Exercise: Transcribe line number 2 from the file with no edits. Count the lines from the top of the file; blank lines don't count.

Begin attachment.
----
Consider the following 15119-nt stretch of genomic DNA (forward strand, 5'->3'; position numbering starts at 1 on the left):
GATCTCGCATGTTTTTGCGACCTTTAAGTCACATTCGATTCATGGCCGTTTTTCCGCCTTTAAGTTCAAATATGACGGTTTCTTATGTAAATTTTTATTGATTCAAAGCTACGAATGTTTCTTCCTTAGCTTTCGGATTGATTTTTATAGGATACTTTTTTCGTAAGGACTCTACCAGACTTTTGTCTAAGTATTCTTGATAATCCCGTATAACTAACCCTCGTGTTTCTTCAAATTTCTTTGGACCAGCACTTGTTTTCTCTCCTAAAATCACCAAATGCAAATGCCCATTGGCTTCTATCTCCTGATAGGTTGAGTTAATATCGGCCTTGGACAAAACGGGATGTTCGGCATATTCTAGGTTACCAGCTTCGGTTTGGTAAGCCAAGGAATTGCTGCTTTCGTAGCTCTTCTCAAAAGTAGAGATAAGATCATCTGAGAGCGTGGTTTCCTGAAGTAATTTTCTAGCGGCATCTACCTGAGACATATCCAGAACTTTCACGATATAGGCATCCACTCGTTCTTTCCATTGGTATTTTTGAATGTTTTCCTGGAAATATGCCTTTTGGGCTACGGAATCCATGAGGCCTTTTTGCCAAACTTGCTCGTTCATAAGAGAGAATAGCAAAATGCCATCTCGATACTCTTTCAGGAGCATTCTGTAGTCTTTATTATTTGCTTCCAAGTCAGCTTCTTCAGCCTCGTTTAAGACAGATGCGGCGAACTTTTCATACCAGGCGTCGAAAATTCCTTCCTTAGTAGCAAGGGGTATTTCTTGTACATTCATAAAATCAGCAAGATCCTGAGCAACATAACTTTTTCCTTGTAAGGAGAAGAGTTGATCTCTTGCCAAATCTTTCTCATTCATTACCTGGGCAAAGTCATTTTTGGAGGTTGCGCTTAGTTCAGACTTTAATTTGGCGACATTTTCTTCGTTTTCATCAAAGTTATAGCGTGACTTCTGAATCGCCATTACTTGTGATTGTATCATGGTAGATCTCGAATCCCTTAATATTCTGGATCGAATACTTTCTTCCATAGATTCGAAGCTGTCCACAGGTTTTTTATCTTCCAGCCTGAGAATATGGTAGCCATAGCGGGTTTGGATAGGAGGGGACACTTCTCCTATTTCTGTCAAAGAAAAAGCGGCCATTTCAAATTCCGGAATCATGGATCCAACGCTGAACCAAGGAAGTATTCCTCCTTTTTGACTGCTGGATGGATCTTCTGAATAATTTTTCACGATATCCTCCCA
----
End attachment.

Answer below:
GATCTCGCATGTTTTTGCGACCTTTAAGTCACATTCGATTCATGGCCGTTTTTCCGCCTTTAAGTTCAAATATGACGGTTTCTTATGTAAATTTTTATTGATTCAAAGCTACGAATGTTTCTTCCTTAGCTTTCGGATTGATTTTTATAGGATACTTTTTTCGTAAGGACTCTACCAGACTTTTGTCTAAGTATTCTTGATAATCCCGTATAACTAACCCTCGTGTTTCTTCAAATTTCTTTGGACCAGCACTTGTTTTCTCTCCTAAAATCACCAAATGCAAATGCCCATTGGCTTCTATCTCCTGATAGGTTGAGTTAATATCGGCCTTGGACAAAACGGGATGTTCGGCATATTCTAGGTTACCAGCTTCGGTTTGGTAAGCCAAGGAATTGCTGCTTTCGTAGCTCTTCTCAAAAGTAGAGATAAGATCATCTGAGAGCGTGGTTTCCTGAAGTAATTTTCTAGCGGCATCTACCTGAGACATATCCAGAACTTTCACGATATAGGCATCCACTCGTTCTTTCCATTGGTATTTTTGAATGTTTTCCTGGAAATATGCCTTTTGGGCTACGGAATCCATGAGGCCTTTTTGCCAAACTTGCTCGTTCATAAGAGAGAATAGCAAAATGCCATCTCGATACTCTTTCAGGAGCATTCTGTAGTCTTTATTATTTGCTTCCAAGTCAGCTTCTTCAGCCTCGTTTAAGACAGATGCGGCGAACTTTTCATACCAGGCGTCGAAAATTCCTTCCTTAGTAGCAAGGGGTATTTCTTGTACATTCATAAAATCAGCAAGATCCTGAGCAACATAACTTTTTCCTTGTAAGGAGAAGAGTTGATCTCTTGCCAAATCTTTCTCATTCATTACCTGGGCAAAGTCATTTTTGGAGGTTGCGCTTAGTTCAGACTTTAATTTGGCGACATTTTCTTCGTTTTCATCAAAGTTATAGCGTGACTTCTGAATCGCCATTACTTGTGATTGTATCATGGTAGATCTCGAATCCCTTAATATTCTGGATCGAATACTTTCTTCCATAGATTCGAAGCTGTCCACAGGTTTTTTATCTTCCAGCCTGAGAATATGGTAGCCATAGCGGGTTTGGATAGGAGGGGACACTTCTCCTATTTCTGTCAAAGAAAAAGCGGCCATTTCAAATTCCGGAATCATGGATCCAACGCTGAACCAAGGAAGTATTCCTCCTTTTTGACTGCTGGATGGATCTTCTGAATAATTTTTCACGATATCCTCCCA